In addition to this, Ruth, the newest volume in the series, handbooks on Amos, Genesis 1-11, and Jonah are now available.--Adam J. Howell "Journal of Biblical and Theological Studies"
The Story Of Ruth by Joan Chittister
"In concert with Swanson's art, Chittister's prose explores, through the biblical story of Ruth, a series of twelve life-defining moments in every woman's life"--Publisher description.
The Book Of Ruth by Robert L. Hubbard
In the Old Testament we read God s word as it was spoken to his people Israel. Today, thousands of years later, we hear in these thirty-nine books his inspired and authoritative message for us. These twin convictions, shared by all of the contributors to The New International Commentary on the Old Testament, define the goal of this ambitious series of commentaries. For those many modern readers who find the Old Testament to be strange and foreign soil, the NICOT series serves as an authoritative guide bridging the cultural gap between today s world and the world of ancient Israel. Each NICOT volume aims to help us hear God s word as clearly as possible. Scholars, pastors, and serious Bible students will welcome the fresh light that this commentary series casts on ancient yet familiar biblical texts. The contributors apply their proven scholarly expertise and wide experience as teachers to illumine our understanding of the Old Testament. As gifted writers, they present the results of the best recent research in an interesting manner. Each commentary opens with an introduction to the biblical book, looking especially at questions concerning its background, authorship, date, purpose, structure, and theology. A select bibliography also points readers to resources for their own study. The author s own translation from the original Hebrew forms the basis of the commentary proper. Verse-by-verse comments nicely balance in-depth discussions of technical matters textual criticism, critical problems, and so on with exposition of the biblical writer s theology and its implications for the life of faith today.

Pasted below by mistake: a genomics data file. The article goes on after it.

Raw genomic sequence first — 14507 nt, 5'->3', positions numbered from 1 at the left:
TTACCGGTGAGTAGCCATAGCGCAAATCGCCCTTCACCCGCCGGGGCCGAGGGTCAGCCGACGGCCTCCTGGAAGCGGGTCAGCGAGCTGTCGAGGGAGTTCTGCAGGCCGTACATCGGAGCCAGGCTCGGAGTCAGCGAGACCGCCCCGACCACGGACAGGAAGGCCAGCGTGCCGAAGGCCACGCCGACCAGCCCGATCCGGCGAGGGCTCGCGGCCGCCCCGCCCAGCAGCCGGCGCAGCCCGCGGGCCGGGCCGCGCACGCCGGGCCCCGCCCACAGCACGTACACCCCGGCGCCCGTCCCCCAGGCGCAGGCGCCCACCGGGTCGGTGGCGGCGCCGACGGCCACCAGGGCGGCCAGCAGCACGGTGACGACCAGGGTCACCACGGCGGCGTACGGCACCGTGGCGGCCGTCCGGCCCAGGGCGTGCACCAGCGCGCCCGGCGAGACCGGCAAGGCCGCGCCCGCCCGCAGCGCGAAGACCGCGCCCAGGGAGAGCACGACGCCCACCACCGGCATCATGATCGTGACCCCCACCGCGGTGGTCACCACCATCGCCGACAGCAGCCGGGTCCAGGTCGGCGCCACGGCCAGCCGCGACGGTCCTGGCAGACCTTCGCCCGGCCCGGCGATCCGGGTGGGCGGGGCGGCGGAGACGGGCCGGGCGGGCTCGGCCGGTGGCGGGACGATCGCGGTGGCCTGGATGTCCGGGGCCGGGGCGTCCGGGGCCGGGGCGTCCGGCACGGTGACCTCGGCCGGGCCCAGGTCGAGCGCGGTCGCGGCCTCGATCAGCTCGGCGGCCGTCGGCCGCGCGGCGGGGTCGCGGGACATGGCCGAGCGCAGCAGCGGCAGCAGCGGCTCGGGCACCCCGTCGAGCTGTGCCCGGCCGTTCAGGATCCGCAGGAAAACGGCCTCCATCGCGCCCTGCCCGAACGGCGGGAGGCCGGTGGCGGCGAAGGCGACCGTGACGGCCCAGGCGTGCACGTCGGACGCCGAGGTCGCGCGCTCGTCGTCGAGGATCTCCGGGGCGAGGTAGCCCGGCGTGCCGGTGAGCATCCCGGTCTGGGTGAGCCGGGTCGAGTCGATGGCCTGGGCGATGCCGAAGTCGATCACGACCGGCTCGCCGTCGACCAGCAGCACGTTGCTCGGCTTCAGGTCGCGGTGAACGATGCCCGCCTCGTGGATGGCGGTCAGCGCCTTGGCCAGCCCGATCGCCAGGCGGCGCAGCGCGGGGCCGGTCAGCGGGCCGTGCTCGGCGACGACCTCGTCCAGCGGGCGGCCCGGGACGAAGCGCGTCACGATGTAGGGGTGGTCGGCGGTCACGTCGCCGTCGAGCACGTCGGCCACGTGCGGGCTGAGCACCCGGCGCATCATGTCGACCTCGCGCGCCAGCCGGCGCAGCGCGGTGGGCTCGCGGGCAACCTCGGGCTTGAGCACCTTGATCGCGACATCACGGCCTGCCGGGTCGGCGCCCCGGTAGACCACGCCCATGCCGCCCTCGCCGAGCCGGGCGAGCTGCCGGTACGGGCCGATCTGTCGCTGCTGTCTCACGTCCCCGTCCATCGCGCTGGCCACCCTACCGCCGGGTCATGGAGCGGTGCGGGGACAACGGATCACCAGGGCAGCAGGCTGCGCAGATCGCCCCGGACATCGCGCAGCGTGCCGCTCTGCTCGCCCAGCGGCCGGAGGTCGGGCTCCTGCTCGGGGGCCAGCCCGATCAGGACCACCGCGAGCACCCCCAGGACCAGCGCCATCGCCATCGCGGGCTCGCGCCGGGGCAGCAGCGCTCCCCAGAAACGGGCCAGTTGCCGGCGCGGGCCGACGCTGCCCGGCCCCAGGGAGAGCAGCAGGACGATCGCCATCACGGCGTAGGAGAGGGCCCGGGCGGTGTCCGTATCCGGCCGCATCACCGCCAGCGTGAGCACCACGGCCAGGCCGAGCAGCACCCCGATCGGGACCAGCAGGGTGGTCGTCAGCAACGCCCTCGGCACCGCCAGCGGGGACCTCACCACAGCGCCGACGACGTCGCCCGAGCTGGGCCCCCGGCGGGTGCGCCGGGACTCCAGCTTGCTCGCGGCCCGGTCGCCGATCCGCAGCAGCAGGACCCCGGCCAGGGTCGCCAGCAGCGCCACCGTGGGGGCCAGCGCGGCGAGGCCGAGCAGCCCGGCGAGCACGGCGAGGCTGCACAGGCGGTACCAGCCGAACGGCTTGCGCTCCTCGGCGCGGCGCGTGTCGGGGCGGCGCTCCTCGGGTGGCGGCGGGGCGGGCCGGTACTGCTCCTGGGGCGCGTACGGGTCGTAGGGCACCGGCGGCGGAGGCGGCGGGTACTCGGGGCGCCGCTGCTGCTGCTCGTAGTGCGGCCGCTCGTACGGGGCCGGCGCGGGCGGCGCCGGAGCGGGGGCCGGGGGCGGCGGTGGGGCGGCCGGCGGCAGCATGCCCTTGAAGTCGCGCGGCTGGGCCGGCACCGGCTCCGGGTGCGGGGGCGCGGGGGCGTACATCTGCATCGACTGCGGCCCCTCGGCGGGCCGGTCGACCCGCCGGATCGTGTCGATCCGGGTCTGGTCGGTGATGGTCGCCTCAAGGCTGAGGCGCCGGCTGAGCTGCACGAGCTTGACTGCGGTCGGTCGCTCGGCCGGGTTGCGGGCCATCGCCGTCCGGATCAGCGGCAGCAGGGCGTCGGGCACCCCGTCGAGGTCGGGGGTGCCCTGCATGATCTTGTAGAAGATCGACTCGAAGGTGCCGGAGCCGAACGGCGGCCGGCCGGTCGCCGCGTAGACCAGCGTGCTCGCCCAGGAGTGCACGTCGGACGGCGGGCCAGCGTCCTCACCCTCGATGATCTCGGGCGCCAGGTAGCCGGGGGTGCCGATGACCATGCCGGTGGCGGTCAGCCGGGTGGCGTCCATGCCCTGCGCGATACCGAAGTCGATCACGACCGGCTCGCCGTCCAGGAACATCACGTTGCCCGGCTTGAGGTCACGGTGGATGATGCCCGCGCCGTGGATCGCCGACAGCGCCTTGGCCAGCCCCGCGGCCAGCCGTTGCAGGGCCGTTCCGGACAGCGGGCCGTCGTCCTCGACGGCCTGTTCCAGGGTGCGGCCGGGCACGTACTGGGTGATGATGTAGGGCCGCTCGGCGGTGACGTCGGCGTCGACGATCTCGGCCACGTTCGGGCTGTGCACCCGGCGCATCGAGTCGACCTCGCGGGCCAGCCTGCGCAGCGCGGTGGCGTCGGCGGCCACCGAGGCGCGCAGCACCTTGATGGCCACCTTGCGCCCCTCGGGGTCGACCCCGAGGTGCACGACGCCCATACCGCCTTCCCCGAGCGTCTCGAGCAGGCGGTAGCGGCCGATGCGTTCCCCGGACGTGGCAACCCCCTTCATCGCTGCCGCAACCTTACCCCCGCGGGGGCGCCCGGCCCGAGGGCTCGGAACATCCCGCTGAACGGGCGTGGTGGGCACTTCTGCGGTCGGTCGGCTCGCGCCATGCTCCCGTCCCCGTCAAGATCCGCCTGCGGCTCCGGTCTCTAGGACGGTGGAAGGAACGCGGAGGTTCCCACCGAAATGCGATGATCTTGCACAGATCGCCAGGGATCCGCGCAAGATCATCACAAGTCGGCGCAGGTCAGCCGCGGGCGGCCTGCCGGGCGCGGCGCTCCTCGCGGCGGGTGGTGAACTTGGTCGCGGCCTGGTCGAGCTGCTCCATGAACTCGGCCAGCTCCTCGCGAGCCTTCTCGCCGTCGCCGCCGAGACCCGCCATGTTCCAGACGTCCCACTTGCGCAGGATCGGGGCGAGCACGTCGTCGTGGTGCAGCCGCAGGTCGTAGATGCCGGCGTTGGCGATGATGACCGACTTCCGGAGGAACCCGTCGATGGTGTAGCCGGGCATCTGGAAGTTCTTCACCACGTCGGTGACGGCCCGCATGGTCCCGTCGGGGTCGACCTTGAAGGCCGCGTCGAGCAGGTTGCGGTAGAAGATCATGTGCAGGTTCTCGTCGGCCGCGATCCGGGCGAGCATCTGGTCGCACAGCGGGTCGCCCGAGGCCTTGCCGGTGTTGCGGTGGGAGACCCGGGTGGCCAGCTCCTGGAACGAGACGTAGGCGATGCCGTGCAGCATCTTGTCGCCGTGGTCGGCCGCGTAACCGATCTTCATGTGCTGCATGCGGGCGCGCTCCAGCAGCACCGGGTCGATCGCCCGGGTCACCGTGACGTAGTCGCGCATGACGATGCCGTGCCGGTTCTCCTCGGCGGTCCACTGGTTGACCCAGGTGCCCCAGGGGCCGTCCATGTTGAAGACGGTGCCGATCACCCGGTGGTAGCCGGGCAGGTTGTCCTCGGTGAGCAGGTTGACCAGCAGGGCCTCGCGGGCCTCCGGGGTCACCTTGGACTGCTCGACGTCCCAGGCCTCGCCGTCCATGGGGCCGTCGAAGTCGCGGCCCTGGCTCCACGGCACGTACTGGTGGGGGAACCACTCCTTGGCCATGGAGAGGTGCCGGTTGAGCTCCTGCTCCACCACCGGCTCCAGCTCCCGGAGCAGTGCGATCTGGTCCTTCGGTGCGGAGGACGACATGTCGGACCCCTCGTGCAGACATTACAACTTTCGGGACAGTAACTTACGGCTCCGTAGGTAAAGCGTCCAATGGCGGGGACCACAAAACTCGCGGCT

Ruth by Katharine Doob Sakenfeld
Ruth by Judith Couchman
Through intriguing stories of biblical women, the 'Women of the Bible' study series helps you see how God wants to work in your life. Questions and activities are designed to encourage personal application, understanding, and prayer, and to foster interaction within your study group. Ruth left her own people out of loyalty to Naomi. The story of their relationship and how God rewarded Ruth for her faithfulness helps us reflect on God's provision and guidance. This study illustrates how we can trust the Lord through faith and action in difficult times.
Ruth by Elizabeth Cleghorn Gaskell
This theological commentary to the Rabbinic Midrash explores a simple proposition, in three parts: I. The reading of Scripture by principal parts of the Rabbinic Midrash is formed by compositions and composites that are animated by a cogent theological system. II. These primary components of the Midrash-compilations, further, are in part aimed at systematic demonstrations of theorems of a theological character. III. While forming a principal part of a large theological structure and system, each document is unique.